Markets also have developed for loans and deposits denominated in other currencies, such as the West German mark, Swiss franc, and Japanese yen, but maintained outside these countries.  These markets are referred to collectively as the Eurocurrency market.

Interest rates on Eurodollar deposits are usually higher than the rates paid on deposits in the United States, while Eurodollar market lending rates tend to be somewhat lower.  Because Eurobanks operate with lower spreads than banks in the United States, they are able to compete effectively with domestic U.S. banks for loans and deposits.  Their lower spread is possible because they do not have the additional costs associated with statutory reserve requirements, deposit insurance fees, and other regulatory constraints imposed on banks in the United States.

The Eurodollar market has grown rapidly since the 1950s, due in part to the U.S. banking regulations (particularly Regulation Q) that have prevented U.S. banks from paying competitive interest rates on savings accounts and have raised the costs of lending.  Persistent deficits in the U.S. balance of payments increased the dollar holdings of foreigners, as did the steep rise in petroleum prices that created enormous wealth in the petroleum-exporting countries.  These factors, combined with the relative freedom allowed foreign currency banking in many countries, spurred the rapid growth of the market.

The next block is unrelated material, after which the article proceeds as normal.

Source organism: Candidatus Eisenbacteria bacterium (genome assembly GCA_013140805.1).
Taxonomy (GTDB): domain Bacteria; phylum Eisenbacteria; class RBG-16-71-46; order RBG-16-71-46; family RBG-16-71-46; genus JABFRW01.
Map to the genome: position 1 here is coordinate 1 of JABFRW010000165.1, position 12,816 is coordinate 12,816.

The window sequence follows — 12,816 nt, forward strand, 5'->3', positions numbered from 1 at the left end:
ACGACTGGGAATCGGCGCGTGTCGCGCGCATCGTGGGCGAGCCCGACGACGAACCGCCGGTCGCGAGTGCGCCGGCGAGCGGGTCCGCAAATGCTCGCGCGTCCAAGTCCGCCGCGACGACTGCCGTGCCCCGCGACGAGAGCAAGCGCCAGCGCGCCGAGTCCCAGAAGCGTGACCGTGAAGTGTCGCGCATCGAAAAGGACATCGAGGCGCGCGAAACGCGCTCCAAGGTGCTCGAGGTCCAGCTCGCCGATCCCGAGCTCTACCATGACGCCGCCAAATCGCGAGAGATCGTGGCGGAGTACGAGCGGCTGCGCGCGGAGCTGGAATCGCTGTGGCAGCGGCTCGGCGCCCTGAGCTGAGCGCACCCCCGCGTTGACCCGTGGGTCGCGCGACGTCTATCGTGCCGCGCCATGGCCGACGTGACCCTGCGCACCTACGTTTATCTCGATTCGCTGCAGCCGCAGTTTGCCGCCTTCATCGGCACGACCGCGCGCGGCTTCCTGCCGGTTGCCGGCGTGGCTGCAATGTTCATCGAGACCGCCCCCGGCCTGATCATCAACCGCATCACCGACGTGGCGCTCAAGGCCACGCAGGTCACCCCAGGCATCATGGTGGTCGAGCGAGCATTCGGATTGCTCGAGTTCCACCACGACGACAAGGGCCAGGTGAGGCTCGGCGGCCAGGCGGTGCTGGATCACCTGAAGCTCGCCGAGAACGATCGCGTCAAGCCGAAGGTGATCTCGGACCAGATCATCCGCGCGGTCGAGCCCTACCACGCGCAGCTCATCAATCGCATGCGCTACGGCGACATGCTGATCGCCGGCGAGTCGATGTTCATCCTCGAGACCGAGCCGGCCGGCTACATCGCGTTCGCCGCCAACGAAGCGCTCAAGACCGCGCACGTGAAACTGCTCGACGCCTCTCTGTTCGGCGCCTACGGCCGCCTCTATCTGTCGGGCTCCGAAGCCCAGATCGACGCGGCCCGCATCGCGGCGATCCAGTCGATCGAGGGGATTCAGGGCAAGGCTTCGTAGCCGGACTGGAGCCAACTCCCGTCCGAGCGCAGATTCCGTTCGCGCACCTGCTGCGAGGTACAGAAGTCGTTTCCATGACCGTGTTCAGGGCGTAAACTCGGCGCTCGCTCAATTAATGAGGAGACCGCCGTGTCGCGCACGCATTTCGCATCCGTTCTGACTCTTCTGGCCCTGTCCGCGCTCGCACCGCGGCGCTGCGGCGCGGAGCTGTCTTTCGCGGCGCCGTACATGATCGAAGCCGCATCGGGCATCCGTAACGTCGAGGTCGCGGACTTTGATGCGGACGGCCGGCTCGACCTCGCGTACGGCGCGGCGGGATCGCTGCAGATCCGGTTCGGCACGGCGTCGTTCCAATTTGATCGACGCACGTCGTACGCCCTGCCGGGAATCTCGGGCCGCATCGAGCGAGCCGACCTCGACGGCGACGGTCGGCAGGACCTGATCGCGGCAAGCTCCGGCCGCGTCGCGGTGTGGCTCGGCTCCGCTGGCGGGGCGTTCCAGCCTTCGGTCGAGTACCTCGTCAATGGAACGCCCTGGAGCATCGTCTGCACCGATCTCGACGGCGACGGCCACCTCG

Eurodollars are in essence international money, and as such they increase the efficiency of international trade and finance.  As money, they provide an internationally accepted store of value, standard of value, and medium of exchange.  Because Eurodollars eliminate the costs and risks associated with converting from one currency to another, they allow savers to scan the world more easily for the highest returns and borrowers to search out the lowest cost of funds.  They are a worldwide link among various regional capital markets, helping to create a global market for capital.  (Eurodollars held by petroleum-exporting countries are sometimes referred to as petro-dollars.)


Since the origins of the Eurodollar market in the 1950s, the Board of Governors of the Federal Reserve System has shown an active interest in regulating Eurodollar liabilities, borrowing, and loans of U.S. banks.  Measures adopted have included the following:

1.  Effective October 16, 1969, member banks were required by Regulation M (then pertaining
     to foreign activities of national banks) to maintain reserves of 10% against balances above